The Kentucky Department of Education has released results of the voluntary anonymous teacher survey—known as the TELL Survey—which was conducted this spring.
Nearly 90 percent of Kentucky teachers responded to the survey, which officials says is phenomenal. And over 90 percent of Kentucky schools are eligible to use the survey data to improve working conditions for teachers in schools. To be eligible a school needed at least half of its teachers to take the survey (and at least five teachers for smaller schools).
The online survey asked several questions that officials say can help schools improve the working conditions for teachers.
For the question “Overall my school is a good place to work and learn,” 85.2 percent of Kentucky teachers agreed, and 82.2 percent of Jefferson County Public School teachers agreed.
According to the report presented by New Teacher Center—the group that helped the Kentucky Department of Education administer the survey—50 percent of teachers say they need more professional development to teach the common core standards more effectively.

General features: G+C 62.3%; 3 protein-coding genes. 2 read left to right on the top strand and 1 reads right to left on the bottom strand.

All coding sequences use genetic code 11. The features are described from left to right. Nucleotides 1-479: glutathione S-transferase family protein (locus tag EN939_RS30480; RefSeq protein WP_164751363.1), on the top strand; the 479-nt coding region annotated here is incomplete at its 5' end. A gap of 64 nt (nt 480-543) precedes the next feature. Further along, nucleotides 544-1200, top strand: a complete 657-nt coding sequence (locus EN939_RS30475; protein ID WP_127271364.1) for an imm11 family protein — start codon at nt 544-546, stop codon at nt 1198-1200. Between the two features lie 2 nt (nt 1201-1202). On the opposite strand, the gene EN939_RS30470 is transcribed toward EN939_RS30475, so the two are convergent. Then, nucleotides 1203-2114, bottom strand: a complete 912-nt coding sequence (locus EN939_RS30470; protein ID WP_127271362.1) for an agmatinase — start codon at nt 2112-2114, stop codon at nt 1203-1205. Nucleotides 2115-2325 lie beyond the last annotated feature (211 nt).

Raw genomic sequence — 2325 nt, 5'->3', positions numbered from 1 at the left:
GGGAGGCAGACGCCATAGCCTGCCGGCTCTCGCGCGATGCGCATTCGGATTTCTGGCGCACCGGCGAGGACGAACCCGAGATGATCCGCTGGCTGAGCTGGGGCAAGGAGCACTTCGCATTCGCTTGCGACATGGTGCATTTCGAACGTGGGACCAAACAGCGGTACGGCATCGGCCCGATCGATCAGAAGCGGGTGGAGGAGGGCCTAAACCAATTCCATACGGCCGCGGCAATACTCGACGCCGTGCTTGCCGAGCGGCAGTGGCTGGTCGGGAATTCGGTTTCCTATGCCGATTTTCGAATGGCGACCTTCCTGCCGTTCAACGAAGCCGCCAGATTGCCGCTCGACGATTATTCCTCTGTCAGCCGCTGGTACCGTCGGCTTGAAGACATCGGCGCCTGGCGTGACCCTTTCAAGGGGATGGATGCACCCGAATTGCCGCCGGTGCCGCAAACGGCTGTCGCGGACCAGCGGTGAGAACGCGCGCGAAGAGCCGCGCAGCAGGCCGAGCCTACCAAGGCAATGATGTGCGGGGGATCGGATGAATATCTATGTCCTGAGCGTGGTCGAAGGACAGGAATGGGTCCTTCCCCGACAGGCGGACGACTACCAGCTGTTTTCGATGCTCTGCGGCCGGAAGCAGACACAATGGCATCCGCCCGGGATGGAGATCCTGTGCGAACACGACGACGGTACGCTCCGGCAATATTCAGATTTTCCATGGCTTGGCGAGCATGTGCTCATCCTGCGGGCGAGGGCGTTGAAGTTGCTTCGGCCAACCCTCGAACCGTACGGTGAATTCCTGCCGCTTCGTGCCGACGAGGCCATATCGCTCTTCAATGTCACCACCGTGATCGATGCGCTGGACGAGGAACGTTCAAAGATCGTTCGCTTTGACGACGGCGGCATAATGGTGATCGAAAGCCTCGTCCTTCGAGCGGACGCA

The lowest marks received regarded the role teachers have at their schools for “providing input on how the school budget will be spent” with 47.5 percent of JCPS teachers in agreement and 37.2 percent agreement in the state.
Only two questions declined in agreement statewide from 2011 to 2013 and are related to access technology.
The results included compared answers to 2011 survey results (the survey is taken every two years, and the first time Kentucky teachers took the survey was in 2011). It also includes rates of agreement for the individual questions as well in-depth aggregated strength of responses for each question.
From the report presented by Ann Maddock, senior advisor in external affairs for New Teacher Center:
Overall, there are positive findings; however, these numbers should be noted:
• Nineteen percent of the 5,452 novice teachers responding to TELL were not assigned a mentor; 2 out of 10 did not attend any orientation and one-quarter did not have access to professional learning communities.
• Of new teachers assigned a mentor, the following percentages never worked with their mentor on:
• 14% – analyzing student work
• 13% – reviewing results of student assessments
• 12% – developing lesson plans or aligned lessons with state and local curriculum